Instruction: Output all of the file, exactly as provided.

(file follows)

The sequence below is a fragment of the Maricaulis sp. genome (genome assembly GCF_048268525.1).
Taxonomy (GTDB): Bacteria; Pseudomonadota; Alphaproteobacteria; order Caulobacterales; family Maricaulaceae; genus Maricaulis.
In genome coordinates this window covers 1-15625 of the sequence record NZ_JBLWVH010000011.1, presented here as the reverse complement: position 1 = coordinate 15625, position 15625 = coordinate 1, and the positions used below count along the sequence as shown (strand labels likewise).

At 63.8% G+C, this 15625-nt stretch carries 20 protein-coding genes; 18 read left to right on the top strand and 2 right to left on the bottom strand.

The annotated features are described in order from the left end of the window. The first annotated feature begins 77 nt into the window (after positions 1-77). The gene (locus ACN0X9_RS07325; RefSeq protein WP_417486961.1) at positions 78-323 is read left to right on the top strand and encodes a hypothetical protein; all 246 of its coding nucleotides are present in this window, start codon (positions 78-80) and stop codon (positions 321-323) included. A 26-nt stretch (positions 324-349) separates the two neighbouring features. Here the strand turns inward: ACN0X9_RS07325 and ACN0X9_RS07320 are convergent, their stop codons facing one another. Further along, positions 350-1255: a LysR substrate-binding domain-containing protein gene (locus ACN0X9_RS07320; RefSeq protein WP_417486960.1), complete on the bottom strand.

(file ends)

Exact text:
The sequence below is a fragment of the Maricaulis sp. genome (genome assembly GCF_048268525.1).
Taxonomy (GTDB): Bacteria; Pseudomonadota; Alphaproteobacteria; order Caulobacterales; family Maricaulaceae; genus Maricaulis.
In genome coordinates this window covers 1-15625 of the sequence record NZ_JBLWVH010000011.1, presented here as the reverse complement: position 1 = coordinate 15625, position 15625 = coordinate 1, and the positions used below count along the sequence as shown (strand labels likewise).

At 63.8% G+C, this 15625-nt stretch carries 20 protein-coding genes; 18 read left to right on the top strand and 2 right to left on the bottom strand.

The annotated features are described in order from the left end of the window. The first annotated feature begins 77 nt into the window (after positions 1-77). The gene (locus ACN0X9_RS07325; RefSeq protein WP_417486961.1) at positions 78-323 is read left to right on the top strand and encodes a hypothetical protein; all 246 of its coding nucleotides are present in this window, start codon (positions 78-80) and stop codon (positions 321-323) included. A 26-nt stretch (positions 324-349) separates the two neighbouring features. Here the strand turns inward: ACN0X9_RS07325 and ACN0X9_RS07320 are convergent, their stop codons facing one another. Further along, positions 350-1255: a LysR substrate-binding domain-containing protein gene (locus ACN0X9_RS07320; RefSeq protein WP_417486960.1), complete on the bottom strand.